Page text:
Dutch ambassador René van Hell

Working to Bridge Differences

Interview with René van Hell, Dutch Ambassador to Hungary

As European Union member states, the Netherlands and Hungary work closely on a wide range of issues that call for even more intensive dialogue. As NATO allies and EU partners, the two countries share the same values and have common interests – from promoting economic, military and political cooperation and working on a circular economy to the digital internal market.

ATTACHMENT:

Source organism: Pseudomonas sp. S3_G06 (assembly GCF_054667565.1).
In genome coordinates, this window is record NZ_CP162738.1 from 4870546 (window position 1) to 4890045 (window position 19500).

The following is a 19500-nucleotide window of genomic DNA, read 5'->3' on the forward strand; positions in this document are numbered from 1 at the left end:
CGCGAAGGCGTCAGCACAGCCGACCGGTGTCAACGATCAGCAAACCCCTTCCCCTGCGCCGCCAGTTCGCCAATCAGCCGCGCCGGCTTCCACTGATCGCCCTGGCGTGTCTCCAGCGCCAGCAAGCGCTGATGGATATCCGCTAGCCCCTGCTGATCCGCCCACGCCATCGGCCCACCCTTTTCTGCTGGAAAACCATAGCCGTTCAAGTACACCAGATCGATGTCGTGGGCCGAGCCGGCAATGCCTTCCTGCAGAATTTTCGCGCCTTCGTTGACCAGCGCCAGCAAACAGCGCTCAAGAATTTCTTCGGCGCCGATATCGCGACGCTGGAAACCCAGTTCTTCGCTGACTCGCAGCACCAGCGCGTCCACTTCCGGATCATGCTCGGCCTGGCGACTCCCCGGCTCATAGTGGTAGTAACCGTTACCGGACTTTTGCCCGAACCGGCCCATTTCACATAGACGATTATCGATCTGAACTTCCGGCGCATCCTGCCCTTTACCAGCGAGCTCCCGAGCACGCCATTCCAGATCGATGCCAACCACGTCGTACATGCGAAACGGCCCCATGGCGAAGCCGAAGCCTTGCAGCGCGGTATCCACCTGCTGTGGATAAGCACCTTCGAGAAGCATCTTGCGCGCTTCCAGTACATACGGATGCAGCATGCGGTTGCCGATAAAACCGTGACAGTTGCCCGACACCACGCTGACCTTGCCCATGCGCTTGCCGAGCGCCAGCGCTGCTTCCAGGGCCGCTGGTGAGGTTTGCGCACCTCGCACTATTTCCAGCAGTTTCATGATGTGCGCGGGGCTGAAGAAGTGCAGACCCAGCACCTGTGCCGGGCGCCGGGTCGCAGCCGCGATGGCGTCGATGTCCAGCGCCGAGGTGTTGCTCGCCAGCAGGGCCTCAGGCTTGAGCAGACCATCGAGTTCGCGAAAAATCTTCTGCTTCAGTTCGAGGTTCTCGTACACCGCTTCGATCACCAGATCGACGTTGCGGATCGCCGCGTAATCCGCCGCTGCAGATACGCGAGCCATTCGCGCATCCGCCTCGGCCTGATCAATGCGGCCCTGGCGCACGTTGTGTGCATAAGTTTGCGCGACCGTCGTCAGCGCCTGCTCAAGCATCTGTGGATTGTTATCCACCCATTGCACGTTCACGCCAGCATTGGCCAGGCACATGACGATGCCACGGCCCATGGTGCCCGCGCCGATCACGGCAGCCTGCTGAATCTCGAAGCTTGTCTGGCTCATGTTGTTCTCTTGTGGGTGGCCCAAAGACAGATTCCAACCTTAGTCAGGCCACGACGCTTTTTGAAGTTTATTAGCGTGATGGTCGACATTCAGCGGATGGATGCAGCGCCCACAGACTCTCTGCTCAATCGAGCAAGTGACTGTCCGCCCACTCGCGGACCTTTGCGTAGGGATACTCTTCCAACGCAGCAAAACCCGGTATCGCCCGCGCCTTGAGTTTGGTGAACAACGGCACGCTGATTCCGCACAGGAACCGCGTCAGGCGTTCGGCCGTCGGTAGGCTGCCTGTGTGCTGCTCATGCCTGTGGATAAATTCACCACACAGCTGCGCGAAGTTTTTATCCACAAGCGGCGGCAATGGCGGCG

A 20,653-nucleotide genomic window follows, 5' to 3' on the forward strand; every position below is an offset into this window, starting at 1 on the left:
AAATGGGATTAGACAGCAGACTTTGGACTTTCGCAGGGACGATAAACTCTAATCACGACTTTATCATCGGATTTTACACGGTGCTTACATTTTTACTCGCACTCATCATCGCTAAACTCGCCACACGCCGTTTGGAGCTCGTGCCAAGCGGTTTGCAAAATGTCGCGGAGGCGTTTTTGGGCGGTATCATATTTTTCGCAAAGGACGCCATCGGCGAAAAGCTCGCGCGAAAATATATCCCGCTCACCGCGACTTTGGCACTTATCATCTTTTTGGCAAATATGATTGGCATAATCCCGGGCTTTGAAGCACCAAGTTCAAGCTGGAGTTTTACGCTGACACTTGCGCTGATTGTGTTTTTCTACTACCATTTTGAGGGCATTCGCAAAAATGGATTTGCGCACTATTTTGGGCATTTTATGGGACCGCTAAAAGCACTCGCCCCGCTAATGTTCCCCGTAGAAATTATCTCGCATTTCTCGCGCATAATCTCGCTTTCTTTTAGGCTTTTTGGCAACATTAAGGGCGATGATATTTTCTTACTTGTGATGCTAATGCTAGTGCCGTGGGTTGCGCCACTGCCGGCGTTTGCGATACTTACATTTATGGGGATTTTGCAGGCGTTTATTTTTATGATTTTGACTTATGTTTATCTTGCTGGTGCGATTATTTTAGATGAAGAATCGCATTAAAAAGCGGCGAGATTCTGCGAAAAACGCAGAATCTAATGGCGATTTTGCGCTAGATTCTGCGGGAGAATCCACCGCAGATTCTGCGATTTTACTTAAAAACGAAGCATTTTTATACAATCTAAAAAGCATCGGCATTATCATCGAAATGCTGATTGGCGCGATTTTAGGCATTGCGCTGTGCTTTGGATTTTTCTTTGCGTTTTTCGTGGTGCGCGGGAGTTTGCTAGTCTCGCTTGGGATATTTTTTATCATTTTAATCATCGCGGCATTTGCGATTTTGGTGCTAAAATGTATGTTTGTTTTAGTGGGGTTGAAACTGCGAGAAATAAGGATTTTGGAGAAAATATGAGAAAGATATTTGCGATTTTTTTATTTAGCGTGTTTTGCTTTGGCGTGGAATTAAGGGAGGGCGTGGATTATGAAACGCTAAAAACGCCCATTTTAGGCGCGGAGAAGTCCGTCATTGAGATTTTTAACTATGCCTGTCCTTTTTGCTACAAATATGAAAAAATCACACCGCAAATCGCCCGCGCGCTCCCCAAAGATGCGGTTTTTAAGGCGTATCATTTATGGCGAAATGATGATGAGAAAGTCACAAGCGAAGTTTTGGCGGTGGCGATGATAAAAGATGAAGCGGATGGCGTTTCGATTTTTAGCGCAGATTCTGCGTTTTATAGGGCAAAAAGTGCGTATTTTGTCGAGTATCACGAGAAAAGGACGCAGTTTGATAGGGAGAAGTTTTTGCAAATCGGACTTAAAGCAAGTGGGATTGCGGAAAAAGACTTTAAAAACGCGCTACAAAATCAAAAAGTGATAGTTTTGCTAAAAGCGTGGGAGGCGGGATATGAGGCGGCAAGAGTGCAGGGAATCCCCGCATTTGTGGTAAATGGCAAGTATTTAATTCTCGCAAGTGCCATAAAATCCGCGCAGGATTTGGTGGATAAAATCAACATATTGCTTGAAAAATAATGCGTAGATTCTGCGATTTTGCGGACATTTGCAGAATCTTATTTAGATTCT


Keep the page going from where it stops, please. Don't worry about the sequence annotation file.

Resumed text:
Ties between the Netherlands and Hungary reach back centuries and both countries are members of international organizations, which foments even closer relations. ‘’Our country is open, inclusive and inventive, we work with many stakeholders, including civil society on these issues because we think it helps create a prosperous country,” René van Hell says. “The two pillars of my work are to foster European integration and strengthen bilateral economic ties. I hope that I can make a modest contribution to assist our countries in mitigating challenges such as climate change, cyber security, water supply problems and future refugee crises. The good relationship and open and frank dialogue were also underlined during the visit last year of President János Áder to the Netherlands where he met the King and this year’s visits by Minister of Justice Ferdinand Grapperhaus and Minister of Foreign Affairs Stef Blok to Hungary,’’ Van Hell underlines.